When professionals are engaged in "political expression and association," however, a state "must regulate with significantly greater precision."ALDF_00019540 In particular, the freedom of association includes a "basic right to group legal action" and protects "collective activity undertaken to obtain meaningful access to the courts."ALDF_00019541 This protection extends to the activities of lawyers and legal organizations themselves in some circumstances.ALDF_00019542 Thus, a state may not bar organizations that use "litigation as a vehicle for effective political expression and association" from offering legal services to prospective clients based on "some potential" for violation of ethical standards.ALDF_00019543

The 1963 case NAACP v. Button established that the First Amendment protects "cooperative, organizational activity" to pursue "legitimate political ends" through litigation.ALDF_00019544 The case involved a Virginia law banning "the improper solicitation of any legal or professional business," which the Virginia courts had construed to ban certain outreach activities of the National Association for the Advancement of Colored People, Inc. (NAACP) related to the provision of legal assistance.ALDF_00019545 The Supreme Court began its analysis by clarifying that "abstract discussion is not the only species of communication which the Constitution protects; the First Amendment also protects vigorous advocacy, certainly of lawful ends, against governmental intrusion."ALDF_00019546 Although the NAACP "is not a conventional political party," the Court explained, its litigation activity enables "the distinctive contribution of a minority group to the ideas and beliefs of our society."ALDF_00019547 "For such a group," the Court continued, "association for litigation may be the most effective form of political association."ALDF_00019548 The Court therefore held that Virginia's broadly construed law violated the First Amendment "by unduly inhibiting protected freedoms of expression and association."ALDF_00019549

Following the Button decision, the Court held in three cases that labor unions enjoyed First Amendment protection in assisting their members to pursue legal remedies. In the first case, the union advised members to seek legal advice before settling injury claims and recommended particular attorneys;ALDF_00019550 in the second, the union retained attorneys on a salaried basis to represent members;ALDF_00019551 in the third, the union recommended certain attorneys whose fee would not exceed a specified percentage of the recovery.ALDF_00019552 In each case, the Court concluded that the government had an insufficient regulatory interest to prohibit the legal services at issue because the government relied on a remote possibility of harm to prospective clients resulting from unethical practices.ALDF_00019553

Because not all forms of advocacy are protected under the First Amendment, not all associations for the purpose of advocacy are protected to the same degree. In Scales v. United States, the Court upheld the "membership clause" of the Smith Act, which, under the Court's interpretation, made it a felony for an individual to be an active member of an organization that advocates the overthrow of the U.S. government by force or violence if the individual shares that specific intent.ALDF_00019554 The defendant in Scales was convicted based on his membership in the Communist Party of the United States.ALDF_00019555 That group's advocacy, the Court explained, "is not constitutionally protected speech."ALDF_00019556 The Court reasoned that membership in a group engaged in "forbidden advocacy" should receive no greater First Amendment protection than the proscribable speech itself.ALDF_00019557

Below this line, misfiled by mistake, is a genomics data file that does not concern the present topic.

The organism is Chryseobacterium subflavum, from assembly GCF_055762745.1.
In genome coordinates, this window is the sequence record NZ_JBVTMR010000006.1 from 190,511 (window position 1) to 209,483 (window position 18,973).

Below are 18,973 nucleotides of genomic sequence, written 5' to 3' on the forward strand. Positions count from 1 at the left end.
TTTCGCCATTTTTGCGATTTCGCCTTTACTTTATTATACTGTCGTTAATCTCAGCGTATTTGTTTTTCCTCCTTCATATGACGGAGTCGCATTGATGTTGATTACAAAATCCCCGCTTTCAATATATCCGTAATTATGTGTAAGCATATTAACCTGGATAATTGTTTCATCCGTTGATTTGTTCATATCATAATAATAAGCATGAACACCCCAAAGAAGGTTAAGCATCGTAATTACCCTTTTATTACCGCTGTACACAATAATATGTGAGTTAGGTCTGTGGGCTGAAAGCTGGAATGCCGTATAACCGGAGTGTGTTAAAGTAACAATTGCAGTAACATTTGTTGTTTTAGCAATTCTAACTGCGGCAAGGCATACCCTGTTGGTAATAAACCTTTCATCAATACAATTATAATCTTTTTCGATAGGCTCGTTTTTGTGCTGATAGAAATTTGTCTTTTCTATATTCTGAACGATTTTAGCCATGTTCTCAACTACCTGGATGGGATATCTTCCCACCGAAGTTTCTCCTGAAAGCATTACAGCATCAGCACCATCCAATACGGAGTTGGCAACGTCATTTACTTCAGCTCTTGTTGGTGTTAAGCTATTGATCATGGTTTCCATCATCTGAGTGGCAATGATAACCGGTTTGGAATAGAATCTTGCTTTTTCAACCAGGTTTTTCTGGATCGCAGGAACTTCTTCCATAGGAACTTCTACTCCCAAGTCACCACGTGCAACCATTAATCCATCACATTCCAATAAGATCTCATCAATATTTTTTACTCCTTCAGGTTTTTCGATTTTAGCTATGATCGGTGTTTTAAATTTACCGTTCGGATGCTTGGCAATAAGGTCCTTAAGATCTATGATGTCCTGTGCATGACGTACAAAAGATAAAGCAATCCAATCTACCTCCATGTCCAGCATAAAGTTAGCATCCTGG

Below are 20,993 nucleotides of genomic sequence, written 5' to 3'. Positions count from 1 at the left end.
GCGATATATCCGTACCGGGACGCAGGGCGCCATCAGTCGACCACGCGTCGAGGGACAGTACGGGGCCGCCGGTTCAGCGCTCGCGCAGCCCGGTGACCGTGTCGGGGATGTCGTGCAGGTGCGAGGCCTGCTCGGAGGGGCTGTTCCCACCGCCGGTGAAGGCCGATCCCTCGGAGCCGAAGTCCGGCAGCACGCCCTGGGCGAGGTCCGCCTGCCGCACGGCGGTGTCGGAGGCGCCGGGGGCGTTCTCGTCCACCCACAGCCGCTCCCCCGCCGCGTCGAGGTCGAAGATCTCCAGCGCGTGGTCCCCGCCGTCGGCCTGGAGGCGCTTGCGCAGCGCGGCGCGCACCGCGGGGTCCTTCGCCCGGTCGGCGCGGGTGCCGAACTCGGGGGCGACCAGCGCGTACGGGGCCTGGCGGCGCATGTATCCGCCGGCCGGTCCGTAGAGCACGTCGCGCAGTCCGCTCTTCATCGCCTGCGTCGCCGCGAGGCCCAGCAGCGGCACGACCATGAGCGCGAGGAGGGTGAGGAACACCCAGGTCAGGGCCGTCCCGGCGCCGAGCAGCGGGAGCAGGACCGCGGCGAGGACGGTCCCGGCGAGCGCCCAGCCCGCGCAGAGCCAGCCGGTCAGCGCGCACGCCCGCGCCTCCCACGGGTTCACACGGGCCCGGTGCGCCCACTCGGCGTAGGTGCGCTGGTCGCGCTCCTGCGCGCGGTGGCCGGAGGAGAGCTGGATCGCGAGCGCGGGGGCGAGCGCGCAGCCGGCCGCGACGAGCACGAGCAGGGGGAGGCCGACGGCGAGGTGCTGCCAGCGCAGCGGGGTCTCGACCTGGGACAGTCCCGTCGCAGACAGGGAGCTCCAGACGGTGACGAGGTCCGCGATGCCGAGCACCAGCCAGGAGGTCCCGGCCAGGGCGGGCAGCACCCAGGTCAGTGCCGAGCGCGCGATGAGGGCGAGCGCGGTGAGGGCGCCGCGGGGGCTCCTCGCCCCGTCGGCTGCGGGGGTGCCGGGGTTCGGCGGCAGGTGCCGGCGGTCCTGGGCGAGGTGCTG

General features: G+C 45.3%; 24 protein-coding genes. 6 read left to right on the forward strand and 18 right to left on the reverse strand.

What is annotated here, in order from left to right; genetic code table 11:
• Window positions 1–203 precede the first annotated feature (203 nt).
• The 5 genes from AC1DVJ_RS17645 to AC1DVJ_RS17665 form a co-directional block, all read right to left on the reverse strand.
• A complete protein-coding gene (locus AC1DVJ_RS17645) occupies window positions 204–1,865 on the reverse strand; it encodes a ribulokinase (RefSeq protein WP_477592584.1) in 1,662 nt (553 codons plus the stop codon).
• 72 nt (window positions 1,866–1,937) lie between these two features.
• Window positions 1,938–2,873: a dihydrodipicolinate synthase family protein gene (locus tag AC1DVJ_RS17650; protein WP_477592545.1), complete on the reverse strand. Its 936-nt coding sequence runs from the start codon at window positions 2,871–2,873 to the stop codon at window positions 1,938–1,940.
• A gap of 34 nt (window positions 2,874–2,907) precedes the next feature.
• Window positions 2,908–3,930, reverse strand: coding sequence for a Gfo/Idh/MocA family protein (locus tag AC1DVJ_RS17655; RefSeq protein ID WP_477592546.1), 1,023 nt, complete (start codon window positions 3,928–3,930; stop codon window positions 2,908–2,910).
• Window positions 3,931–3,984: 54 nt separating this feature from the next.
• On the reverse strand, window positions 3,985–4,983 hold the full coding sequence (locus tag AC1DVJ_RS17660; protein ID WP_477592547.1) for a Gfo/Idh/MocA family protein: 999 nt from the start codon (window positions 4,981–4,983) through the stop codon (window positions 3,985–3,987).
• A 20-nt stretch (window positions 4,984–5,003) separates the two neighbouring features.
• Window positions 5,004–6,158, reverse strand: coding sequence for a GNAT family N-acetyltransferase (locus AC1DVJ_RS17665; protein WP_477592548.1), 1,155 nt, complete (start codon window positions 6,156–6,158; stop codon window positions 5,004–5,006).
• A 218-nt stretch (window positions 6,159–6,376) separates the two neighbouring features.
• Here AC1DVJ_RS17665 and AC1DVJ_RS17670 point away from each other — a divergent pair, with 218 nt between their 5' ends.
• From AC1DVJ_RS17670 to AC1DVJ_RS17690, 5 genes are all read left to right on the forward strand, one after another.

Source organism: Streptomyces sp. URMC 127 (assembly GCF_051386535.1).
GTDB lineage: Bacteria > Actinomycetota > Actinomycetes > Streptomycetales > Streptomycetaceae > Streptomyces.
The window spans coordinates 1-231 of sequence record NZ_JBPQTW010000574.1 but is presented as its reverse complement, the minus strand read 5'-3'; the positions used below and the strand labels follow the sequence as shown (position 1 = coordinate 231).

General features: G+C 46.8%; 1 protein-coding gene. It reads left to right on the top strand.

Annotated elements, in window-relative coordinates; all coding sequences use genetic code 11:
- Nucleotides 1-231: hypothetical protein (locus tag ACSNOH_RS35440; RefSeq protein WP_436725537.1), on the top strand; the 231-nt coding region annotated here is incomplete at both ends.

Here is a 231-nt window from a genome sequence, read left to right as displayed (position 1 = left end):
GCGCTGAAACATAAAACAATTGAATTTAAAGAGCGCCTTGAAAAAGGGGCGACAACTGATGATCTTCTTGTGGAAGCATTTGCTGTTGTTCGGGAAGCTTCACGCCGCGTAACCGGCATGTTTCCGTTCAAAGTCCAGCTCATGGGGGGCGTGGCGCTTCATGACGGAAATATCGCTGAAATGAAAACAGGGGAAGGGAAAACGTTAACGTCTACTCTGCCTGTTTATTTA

Additionally, although access to the courts was a key consideration in Button, not all laws limiting such access burden the freedom of association. For example, the Court upheld a statutory limit on attorney's fees for certain veterans' benefits claims, reasoning that the limitation did not infringe the freedom of association because it applied "across-the-board to individuals and organizations alike."ALDF_00019558 In another case, the Court concluded that waiving the court fees of indigent individuals, but not organizations, did not violate the First Amendment.ALDF_00019559 Because an organization could qualify for the fee waiver only if its members were individually indigent anyway, the Court reasoned, litigating as an organization would not materially assist their expressive capacity.ALDF_00019560 Thus, it appears that barriers to litigation are unlikely to impede the freedom of association if they have similar effects on individuals and organizations.

Election Laws[edit | edit source]

Even though states have broad authority to administer their elections, the Court has recognized the potential for state election laws to burden the associational rights of voters, candidates, and political parties.[32] Whether an election law "governs the registration and qualifications of voters, the selection and eligibility of candidates, or the voting process itself," it "inevitably affects" an "individual's right to vote and his right to associate with others for political ends."[33] In evaluating whether such a law comports with the First Amendment, the Supreme Court has balanced the interests of the state in administering its elections with the burdens of the challenged requirement on individual rights.[34]

States may impose some restrictions on a candidate's or party's access to the ballot. For example, the Court held that a state may require political parties to "demonstrate a significant, measurable quantum of community support" in order to appear on a general election ballot.[35] Such a requirement serves the state's "vital interests" in preserving "the integrity of the electoral process" and "regulating the number of candidates on the ballot to avoid undue voter confusion."[36] The Court also upheld, on similar grounds, a California election law prohibiting an individual from running as an independent candidate if that individual was defeated in another party's primary during the same election cycle or had a registered affiliation with another political party within the preceding year.[37]